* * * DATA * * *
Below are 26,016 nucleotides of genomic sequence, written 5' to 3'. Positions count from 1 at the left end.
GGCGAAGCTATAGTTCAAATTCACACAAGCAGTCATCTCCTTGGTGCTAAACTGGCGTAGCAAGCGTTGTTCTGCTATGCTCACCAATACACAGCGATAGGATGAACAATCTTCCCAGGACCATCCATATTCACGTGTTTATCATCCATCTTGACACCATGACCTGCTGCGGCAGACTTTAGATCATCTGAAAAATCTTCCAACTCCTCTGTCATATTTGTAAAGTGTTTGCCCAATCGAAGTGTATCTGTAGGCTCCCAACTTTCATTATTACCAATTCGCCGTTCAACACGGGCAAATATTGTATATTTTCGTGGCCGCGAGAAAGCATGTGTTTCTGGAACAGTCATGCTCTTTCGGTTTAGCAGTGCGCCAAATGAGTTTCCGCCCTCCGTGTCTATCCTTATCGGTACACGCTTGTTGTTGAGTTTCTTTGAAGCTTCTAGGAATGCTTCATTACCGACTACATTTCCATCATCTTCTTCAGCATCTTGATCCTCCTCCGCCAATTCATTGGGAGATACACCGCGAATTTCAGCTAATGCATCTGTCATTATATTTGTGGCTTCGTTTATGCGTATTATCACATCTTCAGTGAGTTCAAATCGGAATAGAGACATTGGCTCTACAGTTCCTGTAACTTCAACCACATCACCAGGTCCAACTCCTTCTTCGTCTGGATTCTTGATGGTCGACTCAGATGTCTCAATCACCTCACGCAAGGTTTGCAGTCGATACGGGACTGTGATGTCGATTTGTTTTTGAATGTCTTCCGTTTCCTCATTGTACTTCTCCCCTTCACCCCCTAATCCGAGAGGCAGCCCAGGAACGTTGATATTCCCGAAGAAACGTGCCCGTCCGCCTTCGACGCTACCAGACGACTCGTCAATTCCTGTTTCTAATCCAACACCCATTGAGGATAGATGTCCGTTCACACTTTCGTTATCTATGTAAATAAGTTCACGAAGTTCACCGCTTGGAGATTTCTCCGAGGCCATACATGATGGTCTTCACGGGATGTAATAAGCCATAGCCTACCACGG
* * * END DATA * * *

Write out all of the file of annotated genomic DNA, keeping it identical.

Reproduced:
Below are 26,016 nucleotides of genomic sequence, written 5' to 3'. Positions count from 1 at the left end.
GGCGAAGCTATAGTTCAAATTCACACAAGCAGTCATCTCCTTGGTGCTAAACTGGCGTAGCAAGCGTTGTTCTGCTATGCTCACCAATACACAGCGATAGGATGAACAATCTTCCCAGGACCATCCATATTCACGTGTTTATCATCCATCTTGACACCATGACCTGCTGCGGCAGACTTTAGATCATCTGAAAAATCTTCCAACTCCTCTGTCATATTTGTAAAGTGTTTGCCCAATCGAAGTGTATCTGTAGGCTCCCAACTTTCATTATTACCAATTCGCCGTTCAACACGGGCAAATATTGTATATTTTCGTGGCCGCGAGAAAGCATGTGTTTCTGGAACAGTCATGCTCTTTCGGTTTAGCAGTGCGCCAAATGAGTTTCCGCCCTCCGTGTCTATCCTTATCGGTACACGCTTGTTGTTGAGTTTCTTTGAAGCTTCTAGGAATGCTTCATTACCGACTACATTTCCATCATCTTCTTCAGCATCTTGATCCTCCTCCGCCAATTCATTGGGAGATACACCGCGAATTTCAGCTAATGCATCTGTCATTATATTTGTGGCTTCGTTTATGCGTATTATCACATCTTCAGTGAGTTCAAATCGGAATAGAGACATTGGCTCTACAGTTCCTGTAACTTCAACCACATCACCAGGTCCAACTCCTTCTTCGTCTGGATTCTTGATGGTCGACTCAGATGTCTCAATCACCTCACGCAAGGTTTGCAGTCGATACGGGACTGTGATGTCGATTTGTTTTTGAATGTCTTCCGTTTCCTCATTGTACTTCTCCCCTTCACCCCCTAATCCGAGAGGCAGCCCAGGAACGTTGATATTCCCGAAGAAACGTGCCCGTCCGCCTTCGACGCTACCAGACGACTCGTCAATTCCTGTTTCTAATCCAACACCCATTGAGGATAGATGTCCGTTCACACTTTCGTTATCTATGTAAATAAGTTCACGAAGTTCACCGCTTGGAGATTTCTCCGAGGCCATACATGATGGTCTTCACGGGATGTAATAAGCCATAGCCTACCACGG